- Do the calculations to find the number of resistance needed. For our project, we needed 19 resistances of 560 ohm in our parallel circuit. Note that the number and the strength of the resistance will change if you do a series circuit.

- Install the resistors in parallel with one another similarly to the diagram. Note that the diagram doesn't have the right number of resistance due to the limited space and that they are not of the right colours.In order to do so, place the different resistance in parallel one form the other and, one at the time, solder each extremity of the various resistance to the two wires.

- Soldier the temperature probe to its respective place.

- Connect the circuit containing the resistances to the Nano Arduino

- Connect a 9V battery using a "snap" to the Arduino

Step 3: Arduino Coding

Material:

- Nano-arduino

Protocol:

-Establish a temperature range (ours is from 45 ° C - 55 ° C)

-Define the variables you need

-Upload the program into the Nano Arduino device

Code:


Code #define PIN_SENSOR A1
#define PIN_SWITCH 9

float target = 50;

void setup()

{

pinMode(PIN_SENSOR, INPUT);

pinMode(PIN_SWITCH, OUTPUT);

Serial.begin(9600);

}

float getTemperature() {

float data = analogRead(PIN_SENSOR);

return (45.0* data * 55.0) / 1024.0; // Celsius

}

void loop()

{

// Temperature read

float c = getTemperature();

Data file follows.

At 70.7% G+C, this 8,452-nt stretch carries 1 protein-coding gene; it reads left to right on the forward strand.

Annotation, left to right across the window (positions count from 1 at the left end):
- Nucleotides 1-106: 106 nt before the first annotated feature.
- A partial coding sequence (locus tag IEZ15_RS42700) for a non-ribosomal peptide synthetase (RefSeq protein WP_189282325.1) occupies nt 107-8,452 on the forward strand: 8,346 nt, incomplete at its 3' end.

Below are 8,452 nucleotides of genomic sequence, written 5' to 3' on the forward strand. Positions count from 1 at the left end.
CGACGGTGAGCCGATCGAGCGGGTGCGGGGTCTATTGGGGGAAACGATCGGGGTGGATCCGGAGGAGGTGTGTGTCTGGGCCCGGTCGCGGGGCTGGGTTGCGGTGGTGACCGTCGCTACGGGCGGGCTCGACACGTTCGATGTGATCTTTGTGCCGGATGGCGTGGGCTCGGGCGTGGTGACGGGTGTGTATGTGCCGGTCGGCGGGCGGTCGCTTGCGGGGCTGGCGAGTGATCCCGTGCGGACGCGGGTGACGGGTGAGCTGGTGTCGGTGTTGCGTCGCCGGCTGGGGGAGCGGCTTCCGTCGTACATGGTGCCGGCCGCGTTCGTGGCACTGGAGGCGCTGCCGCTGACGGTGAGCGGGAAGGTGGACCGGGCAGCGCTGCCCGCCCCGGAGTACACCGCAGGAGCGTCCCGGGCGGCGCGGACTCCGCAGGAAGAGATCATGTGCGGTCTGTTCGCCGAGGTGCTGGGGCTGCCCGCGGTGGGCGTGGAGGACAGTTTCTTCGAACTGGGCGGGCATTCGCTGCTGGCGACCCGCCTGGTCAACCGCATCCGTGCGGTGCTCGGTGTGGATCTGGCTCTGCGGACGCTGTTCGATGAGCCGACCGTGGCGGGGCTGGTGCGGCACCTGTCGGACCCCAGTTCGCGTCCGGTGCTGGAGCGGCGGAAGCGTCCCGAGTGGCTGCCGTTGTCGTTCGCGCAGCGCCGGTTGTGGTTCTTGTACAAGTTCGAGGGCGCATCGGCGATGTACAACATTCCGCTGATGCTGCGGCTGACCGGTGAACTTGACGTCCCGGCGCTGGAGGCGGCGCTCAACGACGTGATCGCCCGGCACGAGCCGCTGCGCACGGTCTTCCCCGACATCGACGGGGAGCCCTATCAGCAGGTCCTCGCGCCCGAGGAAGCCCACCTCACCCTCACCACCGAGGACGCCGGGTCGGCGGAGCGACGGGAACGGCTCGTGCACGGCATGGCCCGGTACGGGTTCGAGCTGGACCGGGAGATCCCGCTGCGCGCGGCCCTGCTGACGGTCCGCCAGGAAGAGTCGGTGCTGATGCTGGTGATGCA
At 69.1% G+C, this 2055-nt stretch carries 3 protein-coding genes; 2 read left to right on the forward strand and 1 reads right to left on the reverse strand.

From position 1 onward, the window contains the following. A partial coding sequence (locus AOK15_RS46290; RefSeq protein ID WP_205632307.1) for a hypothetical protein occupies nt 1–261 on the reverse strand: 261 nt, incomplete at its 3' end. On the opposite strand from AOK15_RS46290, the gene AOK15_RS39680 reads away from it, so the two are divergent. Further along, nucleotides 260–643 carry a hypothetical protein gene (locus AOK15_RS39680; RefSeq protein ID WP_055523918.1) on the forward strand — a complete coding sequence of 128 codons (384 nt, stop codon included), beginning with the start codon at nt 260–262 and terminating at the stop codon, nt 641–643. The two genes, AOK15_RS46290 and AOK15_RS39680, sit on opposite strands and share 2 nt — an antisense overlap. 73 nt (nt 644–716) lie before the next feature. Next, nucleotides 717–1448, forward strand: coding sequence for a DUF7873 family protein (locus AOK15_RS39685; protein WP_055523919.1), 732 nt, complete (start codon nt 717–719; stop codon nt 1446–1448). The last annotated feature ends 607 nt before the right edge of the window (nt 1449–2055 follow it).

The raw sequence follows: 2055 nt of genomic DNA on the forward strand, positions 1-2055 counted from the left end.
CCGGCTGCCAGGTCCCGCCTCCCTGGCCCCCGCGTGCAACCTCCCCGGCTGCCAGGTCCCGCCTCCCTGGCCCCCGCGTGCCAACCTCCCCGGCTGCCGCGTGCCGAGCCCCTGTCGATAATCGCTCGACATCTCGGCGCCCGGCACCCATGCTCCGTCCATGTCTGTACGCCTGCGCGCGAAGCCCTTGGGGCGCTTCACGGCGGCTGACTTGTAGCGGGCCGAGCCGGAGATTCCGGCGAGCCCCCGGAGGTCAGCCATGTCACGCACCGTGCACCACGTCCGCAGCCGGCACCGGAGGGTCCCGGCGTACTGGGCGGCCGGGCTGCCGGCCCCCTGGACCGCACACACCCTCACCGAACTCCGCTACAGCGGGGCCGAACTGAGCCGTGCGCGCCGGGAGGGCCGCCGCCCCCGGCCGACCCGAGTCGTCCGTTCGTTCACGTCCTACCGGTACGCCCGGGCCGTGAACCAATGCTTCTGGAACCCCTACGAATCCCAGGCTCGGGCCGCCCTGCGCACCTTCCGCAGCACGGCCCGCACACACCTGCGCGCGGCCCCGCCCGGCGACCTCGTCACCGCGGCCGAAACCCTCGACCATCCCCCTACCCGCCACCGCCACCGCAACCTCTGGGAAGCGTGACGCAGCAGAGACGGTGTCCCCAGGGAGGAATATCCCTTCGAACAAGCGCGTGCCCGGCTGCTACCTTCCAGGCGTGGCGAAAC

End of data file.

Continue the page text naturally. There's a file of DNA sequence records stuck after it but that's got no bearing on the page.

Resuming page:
Serial.print("Temperature: ");

Serial.println(c);

// Regulation

if (c > target)

{

digitalWrite(PIN_SWITCH, LOW);

Serial.print("\tHeater OFF");

} else {

digitalWrite(PIN_SWITCH, HIGH);

Serial.print("\tHeater ON");

}

delay(5000);

}

Step 4: Assembly

Material:

- Your mug

- Bra clip

- Silicone band (for BBQ)

- Tissue elastic (matching color with your band)

- Thread (color of the band)

- Styrofoam

- Scalpel (10mm)

- Nail file (ours was in the shape of a foot)

Protocol:

- Cut the styrofoam into a cylinder.

- The circular base of it should be isometric to the base of your mug.
- Sculp two indents in your cylinder so the battery and the Nano arduino can completely rest inside. Thus, the one for the nano Arduino will be a rectangle of 45:18 per 30 mm of depth and the one for you battery will be of 55:20 per 30 mm of depth if you use one of 9V like in our project.

- Cut the band so that it can cover the entire mug

- Glue the styrofoam to the bottom of the silicone band.

-Sew the electrical circuit to the band as shown in the picture above

-Sew the bra clip in place

- Sew the bottom of the silicon so it is surrounds the styrofoam cylinder at the bottom of the cup


Step 5: Conclusion